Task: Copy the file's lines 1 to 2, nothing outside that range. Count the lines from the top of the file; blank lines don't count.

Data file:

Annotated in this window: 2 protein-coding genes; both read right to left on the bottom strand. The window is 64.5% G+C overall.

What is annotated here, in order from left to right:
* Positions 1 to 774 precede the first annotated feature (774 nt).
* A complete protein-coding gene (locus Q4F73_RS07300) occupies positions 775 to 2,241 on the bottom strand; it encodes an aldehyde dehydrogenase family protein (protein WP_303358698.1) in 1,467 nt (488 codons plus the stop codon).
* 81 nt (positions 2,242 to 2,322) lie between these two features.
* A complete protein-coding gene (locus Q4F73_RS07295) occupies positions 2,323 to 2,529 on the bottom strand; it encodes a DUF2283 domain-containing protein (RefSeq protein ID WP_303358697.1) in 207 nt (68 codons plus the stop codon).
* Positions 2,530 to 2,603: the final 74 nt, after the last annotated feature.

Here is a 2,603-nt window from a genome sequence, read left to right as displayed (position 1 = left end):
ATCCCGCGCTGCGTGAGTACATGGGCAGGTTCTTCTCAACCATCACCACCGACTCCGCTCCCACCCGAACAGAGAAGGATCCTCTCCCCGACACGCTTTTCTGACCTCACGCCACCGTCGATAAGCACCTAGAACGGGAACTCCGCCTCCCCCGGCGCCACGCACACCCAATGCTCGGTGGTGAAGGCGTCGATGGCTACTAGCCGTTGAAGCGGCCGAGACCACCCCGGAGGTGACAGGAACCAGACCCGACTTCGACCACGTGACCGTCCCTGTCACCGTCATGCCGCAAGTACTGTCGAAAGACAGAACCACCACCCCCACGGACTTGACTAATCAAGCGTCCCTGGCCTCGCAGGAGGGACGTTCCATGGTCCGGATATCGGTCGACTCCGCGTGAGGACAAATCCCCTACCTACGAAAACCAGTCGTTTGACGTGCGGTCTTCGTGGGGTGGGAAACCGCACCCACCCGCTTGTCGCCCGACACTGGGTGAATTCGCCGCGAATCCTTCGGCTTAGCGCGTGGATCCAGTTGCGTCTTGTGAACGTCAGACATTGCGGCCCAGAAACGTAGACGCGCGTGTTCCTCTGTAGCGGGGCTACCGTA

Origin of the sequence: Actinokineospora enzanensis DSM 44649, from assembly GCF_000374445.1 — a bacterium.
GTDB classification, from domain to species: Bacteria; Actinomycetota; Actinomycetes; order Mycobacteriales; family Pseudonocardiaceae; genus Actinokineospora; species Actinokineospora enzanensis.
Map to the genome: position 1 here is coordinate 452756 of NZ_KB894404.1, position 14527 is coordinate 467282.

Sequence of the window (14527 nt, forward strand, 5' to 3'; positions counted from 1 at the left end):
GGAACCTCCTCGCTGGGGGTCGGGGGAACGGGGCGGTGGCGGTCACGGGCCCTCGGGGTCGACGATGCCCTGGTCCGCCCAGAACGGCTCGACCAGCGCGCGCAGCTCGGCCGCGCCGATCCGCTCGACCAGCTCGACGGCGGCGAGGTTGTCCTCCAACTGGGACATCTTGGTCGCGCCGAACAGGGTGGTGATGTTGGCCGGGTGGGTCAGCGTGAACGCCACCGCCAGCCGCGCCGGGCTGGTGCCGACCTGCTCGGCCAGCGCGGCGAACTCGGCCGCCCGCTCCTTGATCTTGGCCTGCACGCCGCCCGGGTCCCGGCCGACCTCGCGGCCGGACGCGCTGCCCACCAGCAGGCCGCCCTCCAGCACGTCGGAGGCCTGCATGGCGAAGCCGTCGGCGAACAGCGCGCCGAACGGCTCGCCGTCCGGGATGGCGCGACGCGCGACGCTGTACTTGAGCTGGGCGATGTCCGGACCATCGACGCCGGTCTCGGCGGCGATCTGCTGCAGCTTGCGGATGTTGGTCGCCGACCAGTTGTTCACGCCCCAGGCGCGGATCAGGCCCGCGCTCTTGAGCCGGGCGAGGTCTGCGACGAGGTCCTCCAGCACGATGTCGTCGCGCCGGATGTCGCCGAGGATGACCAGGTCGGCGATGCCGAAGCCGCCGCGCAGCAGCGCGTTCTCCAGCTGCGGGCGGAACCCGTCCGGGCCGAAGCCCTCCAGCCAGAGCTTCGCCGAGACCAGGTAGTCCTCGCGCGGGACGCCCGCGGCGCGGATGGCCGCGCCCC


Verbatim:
Annotated in this window: 2 protein-coding genes; both read right to left on the bottom strand. The window is 64.5% G+C overall.

What is annotated here, in order from left to right: